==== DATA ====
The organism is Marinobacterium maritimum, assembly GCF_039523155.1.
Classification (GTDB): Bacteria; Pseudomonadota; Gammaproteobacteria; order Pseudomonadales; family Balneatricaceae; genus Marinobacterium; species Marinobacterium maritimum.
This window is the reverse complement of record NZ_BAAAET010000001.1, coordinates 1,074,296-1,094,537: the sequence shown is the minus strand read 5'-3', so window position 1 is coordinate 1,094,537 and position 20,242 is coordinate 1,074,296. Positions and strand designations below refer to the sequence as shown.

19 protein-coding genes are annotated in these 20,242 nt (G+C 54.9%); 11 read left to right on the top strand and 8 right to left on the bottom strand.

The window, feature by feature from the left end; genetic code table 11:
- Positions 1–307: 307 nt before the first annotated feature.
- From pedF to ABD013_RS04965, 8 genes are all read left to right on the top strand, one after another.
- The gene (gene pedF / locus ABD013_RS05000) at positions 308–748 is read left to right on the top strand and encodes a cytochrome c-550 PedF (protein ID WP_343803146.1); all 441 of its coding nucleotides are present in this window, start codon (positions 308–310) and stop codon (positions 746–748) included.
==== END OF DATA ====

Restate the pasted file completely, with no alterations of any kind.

The organism is Marinobacterium maritimum, assembly GCF_039523155.1.
Classification (GTDB): Bacteria; Pseudomonadota; Gammaproteobacteria; order Pseudomonadales; family Balneatricaceae; genus Marinobacterium; species Marinobacterium maritimum.
This window is the reverse complement of record NZ_BAAAET010000001.1, coordinates 1,074,296-1,094,537: the sequence shown is the minus strand read 5'-3', so window position 1 is coordinate 1,094,537 and position 20,242 is coordinate 1,074,296. Positions and strand designations below refer to the sequence as shown.

19 protein-coding genes are annotated in these 20,242 nt (G+C 54.9%); 11 read left to right on the top strand and 8 right to left on the bottom strand.

The window, feature by feature from the left end; genetic code table 11:
- Positions 1–307: 307 nt before the first annotated feature.
- From pedF to ABD013_RS04965, 8 genes are all read left to right on the top strand, one after another.
- The gene (gene pedF / locus ABD013_RS05000) at positions 308–748 is read left to right on the top strand and encodes a cytochrome c-550 PedF (protein ID WP_343803146.1); all 441 of its coding nucleotides are present in this window, start codon (positions 308–310) and stop codon (positions 746–748) included.